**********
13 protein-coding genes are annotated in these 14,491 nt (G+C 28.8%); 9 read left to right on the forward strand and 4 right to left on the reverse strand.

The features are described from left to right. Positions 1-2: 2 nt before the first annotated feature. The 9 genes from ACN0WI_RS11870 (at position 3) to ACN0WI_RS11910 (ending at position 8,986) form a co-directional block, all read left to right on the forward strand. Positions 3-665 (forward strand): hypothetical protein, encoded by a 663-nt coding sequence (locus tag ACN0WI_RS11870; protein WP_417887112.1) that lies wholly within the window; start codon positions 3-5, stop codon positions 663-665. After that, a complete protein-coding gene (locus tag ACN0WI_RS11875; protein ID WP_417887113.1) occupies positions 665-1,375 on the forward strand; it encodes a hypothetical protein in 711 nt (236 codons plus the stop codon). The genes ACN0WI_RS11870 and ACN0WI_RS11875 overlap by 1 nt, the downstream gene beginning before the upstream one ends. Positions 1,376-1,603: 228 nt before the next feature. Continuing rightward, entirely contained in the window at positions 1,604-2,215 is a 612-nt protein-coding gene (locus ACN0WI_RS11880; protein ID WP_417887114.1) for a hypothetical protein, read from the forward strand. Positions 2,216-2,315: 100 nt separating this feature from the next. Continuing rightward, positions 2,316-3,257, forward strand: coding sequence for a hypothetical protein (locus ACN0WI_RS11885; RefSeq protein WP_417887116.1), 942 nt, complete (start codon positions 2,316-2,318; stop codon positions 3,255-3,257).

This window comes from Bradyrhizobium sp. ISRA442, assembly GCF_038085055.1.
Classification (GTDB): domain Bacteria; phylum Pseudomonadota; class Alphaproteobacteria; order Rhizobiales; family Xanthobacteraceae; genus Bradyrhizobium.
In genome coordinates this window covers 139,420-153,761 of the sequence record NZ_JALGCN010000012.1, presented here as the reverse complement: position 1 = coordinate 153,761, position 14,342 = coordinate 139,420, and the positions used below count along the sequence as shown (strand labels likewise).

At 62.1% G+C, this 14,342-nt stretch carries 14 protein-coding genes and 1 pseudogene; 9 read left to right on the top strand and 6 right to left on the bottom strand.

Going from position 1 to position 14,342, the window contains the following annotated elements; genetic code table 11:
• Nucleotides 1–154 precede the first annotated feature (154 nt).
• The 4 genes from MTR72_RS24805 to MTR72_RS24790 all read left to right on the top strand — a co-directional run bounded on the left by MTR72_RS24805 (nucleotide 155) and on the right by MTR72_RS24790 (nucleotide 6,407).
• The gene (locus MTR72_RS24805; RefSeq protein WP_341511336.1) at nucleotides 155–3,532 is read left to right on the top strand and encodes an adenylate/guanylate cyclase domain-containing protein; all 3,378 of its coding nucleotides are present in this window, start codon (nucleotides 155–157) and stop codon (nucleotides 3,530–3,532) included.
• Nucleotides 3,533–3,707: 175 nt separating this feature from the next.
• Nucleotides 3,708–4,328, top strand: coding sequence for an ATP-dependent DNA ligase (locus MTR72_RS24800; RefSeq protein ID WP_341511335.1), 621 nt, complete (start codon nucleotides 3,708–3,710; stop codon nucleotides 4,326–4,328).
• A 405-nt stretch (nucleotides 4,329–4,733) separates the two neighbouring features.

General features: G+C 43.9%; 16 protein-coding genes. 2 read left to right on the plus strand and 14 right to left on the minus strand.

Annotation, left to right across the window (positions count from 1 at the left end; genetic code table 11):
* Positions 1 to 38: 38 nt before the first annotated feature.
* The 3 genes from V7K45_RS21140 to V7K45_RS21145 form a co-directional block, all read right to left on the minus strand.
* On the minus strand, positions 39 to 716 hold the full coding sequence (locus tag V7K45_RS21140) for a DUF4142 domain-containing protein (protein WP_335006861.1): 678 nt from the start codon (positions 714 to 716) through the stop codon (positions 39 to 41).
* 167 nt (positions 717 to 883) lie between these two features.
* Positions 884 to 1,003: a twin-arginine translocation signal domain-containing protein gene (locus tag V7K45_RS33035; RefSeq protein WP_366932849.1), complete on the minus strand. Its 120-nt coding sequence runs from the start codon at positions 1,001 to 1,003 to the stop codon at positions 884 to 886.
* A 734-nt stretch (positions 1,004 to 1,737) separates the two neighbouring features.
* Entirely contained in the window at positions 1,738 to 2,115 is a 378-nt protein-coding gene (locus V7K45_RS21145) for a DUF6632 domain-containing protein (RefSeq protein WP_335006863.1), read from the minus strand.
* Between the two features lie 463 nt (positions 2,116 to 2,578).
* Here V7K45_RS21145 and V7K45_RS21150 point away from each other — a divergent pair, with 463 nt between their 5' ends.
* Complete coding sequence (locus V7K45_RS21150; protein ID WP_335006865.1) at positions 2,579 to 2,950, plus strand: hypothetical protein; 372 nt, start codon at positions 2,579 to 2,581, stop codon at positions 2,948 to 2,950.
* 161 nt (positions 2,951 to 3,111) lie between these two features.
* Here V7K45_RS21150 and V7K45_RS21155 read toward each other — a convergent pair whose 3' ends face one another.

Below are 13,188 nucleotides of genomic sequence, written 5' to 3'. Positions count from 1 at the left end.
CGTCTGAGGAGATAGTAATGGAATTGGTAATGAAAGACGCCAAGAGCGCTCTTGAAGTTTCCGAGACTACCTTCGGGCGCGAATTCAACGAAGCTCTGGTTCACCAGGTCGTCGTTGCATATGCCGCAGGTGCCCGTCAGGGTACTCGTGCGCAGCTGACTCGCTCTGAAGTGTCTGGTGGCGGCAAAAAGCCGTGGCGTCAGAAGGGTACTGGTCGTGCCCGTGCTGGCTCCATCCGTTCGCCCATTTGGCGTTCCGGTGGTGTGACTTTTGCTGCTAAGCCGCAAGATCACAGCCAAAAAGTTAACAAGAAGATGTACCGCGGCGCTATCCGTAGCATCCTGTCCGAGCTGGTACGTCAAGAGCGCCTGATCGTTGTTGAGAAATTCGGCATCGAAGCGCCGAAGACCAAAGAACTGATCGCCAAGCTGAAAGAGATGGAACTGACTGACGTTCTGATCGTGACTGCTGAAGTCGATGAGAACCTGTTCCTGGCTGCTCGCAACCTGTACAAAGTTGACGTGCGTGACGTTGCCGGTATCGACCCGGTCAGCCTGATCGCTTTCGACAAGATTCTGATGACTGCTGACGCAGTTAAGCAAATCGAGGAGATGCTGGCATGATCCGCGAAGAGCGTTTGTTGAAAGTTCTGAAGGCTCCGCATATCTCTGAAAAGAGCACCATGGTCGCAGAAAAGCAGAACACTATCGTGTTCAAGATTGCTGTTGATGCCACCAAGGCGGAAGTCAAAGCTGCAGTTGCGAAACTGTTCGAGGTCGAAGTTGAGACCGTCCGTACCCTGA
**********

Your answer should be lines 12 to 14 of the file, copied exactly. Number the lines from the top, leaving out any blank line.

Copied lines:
• Nucleotides 3,708–4,328, top strand: coding sequence for an ATP-dependent DNA ligase (locus MTR72_RS24800; RefSeq protein ID WP_341511335.1), 621 nt, complete (start codon nucleotides 3,708–3,710; stop codon nucleotides 4,326–4,328).
• A 405-nt stretch (nucleotides 4,329–4,733) separates the two neighbouring features.

General features: G+C 43.9%; 16 protein-coding genes. 2 read left to right on the plus strand and 14 right to left on the minus strand.